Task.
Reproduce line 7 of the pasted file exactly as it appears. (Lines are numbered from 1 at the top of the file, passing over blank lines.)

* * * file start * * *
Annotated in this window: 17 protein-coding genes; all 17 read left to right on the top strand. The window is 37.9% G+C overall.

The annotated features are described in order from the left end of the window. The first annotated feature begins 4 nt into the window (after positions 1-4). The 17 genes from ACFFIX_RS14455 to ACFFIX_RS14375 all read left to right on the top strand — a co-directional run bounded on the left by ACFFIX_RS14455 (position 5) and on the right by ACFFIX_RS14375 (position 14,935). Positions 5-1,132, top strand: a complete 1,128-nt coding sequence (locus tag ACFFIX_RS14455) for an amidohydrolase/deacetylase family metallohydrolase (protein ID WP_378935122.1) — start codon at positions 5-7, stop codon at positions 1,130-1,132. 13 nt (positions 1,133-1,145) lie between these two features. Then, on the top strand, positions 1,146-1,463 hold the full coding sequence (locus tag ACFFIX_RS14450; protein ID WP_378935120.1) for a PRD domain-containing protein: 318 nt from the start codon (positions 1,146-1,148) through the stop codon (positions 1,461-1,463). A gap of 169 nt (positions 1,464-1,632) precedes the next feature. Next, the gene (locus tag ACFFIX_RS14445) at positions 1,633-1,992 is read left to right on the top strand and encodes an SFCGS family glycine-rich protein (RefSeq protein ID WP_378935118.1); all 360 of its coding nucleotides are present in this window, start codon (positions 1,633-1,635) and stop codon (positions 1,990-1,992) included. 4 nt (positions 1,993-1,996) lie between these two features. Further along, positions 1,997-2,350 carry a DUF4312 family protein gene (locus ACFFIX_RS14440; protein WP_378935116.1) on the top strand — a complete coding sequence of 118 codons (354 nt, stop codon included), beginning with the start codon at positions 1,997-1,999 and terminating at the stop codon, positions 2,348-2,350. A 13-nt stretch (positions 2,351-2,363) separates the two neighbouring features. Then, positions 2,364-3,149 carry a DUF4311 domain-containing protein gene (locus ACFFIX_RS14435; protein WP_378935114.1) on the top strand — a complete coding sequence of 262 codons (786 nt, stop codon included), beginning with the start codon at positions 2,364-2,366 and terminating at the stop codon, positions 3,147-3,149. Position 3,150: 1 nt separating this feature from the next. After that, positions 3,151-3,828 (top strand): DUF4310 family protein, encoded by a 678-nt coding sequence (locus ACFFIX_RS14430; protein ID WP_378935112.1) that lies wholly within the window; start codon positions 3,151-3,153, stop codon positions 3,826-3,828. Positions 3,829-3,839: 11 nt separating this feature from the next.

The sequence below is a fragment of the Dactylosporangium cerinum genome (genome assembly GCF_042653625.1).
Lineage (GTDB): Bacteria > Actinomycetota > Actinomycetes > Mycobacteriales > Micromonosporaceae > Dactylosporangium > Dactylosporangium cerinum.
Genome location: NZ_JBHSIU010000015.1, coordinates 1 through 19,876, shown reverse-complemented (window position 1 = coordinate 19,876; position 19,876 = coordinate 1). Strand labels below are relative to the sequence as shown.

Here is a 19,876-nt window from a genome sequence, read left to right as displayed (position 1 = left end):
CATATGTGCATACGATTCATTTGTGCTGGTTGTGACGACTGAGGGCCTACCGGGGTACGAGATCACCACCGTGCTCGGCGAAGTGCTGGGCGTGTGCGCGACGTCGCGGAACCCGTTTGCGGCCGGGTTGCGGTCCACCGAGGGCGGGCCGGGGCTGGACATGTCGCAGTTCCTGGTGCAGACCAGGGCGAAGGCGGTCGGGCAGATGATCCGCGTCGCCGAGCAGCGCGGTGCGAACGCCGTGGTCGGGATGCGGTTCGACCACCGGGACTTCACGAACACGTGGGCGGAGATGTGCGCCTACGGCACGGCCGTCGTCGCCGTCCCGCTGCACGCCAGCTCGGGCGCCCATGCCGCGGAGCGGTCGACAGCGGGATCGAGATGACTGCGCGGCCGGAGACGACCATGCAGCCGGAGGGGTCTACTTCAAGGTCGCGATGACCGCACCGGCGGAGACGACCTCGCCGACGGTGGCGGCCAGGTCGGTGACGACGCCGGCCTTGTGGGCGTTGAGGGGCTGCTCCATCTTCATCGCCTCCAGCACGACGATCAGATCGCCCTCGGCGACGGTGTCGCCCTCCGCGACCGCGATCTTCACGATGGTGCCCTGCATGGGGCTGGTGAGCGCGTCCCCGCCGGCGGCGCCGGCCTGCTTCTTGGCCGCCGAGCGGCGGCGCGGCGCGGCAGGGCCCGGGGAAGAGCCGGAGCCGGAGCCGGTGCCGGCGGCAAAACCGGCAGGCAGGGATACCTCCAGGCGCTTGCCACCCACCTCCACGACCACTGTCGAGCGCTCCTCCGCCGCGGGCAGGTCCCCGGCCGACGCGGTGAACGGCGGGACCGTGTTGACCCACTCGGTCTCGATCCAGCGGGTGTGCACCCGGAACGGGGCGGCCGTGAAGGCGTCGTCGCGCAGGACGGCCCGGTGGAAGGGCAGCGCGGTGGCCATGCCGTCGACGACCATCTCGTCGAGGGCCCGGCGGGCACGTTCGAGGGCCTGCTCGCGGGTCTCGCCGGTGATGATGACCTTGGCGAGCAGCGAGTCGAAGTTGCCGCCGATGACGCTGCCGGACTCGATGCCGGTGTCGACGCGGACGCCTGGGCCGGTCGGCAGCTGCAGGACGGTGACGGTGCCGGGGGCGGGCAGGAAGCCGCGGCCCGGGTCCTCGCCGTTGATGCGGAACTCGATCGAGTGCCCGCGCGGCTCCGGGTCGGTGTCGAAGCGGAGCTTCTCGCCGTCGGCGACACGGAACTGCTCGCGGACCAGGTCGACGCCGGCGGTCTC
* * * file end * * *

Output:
CATATGTGCATACGATTCATTTGTGCTGGTTGTGACGACTGAGGGCCTACCGGGGTACGAGATCACCACCGTGCTCGGCGAAGTGCTGGGCGTGTGCGCGACGTCGCGGAACCCGTTTGCGGCCGGGTTGCGGTCCACCGAGGGCGGGCCGGGGCTGGACATGTCGCAGTTCCTGGTGCAGACCAGGGCGAAGGCGGTCGGGCAGATGATCCGCGTCGCCGAGCAGCGCGGTGCGAACGCCGTGGTCGGGATGCGGTTCGACCACCGGGACTTCACGAACACGTGGGCGGAGATGTGCGCCTACGGCACGGCCGTCGTCGCCGTCCCGCTGCACGCCAGCTCGGGCGCCCATGCCGCGGAGCGGTCGACAGCGGGATCGAGATGACTGCGCGGCCGGAGACGACCATGCAGCCGGAGGGGTCTACTTCAAGGTCGCGATGACCGCACCGGCGGAGACGACCTCGCCGACGGTGGCGGCCAGGTCGGTGACGACGCCGGCCTTGTGGGCGTTGAGGGGCTGCTCCATCTTCATCGCCTCCAGCACGACGATCAGATCGCCCTCGGCGACGGTGTCGCCCTCCGCGACCGCGATCTTCACGATGGTGCCCTGCATGGGGCTGGTGAGCGCGTCCCCGCCGGCGGCGCCGGCCTGCTTCTTGGCCGCCGAGCGGCGGCGCGGCGCGGCAGGGCCCGGGGAAGAGCCGGAGCCGGAGCCGGTGCCGGCGGCAAAACCGGCAGGCAGGGATACCTCCAGGCGCTTGCCACCCACCTCCACGACCACTGTCGAGCGCTCCTCCGCCGCGGGCAGGTCCCCGGCCGACGCGGTGAACGGCGGGACCGTGTTGACCCACTCGGTCTCGATCCAGCGGGTGTGCACCCGGAACGGGGCGGCCGTGAAGGCGTCGTCGCGCAGGACGGCCCGGTGGAAGGGCAGCGCGGTGGCCATGCCGTCGACGACCATCTCGTCGAGGGCCCGGCGGGCACGTTCGAGGGCCTGCTCGCGGGTCTCGCCGGTGATGATGACCTTGGCGAGCAGCGAGTCGAAGTTGCCGCCGATGACGCTGCCGGACTCGATGCCGGTGTCGACGCGGACGCCTGGGCCGGTCGGCAGCTGCAGGACGGTGACGGTGCCGGGGGCGGGCAGGAAGCCGCGGCCCGGGTCCTCGCCGTTGATGCGGAACTCGATCGAGTGCCCGCGCGGCTCCGGGTCGGTGTCGAAGCGGAGCTTCTCGCCGTCGGCGACACGGAACTGCTCGCGGACCAGGTCGACGCCGGCGGTCTC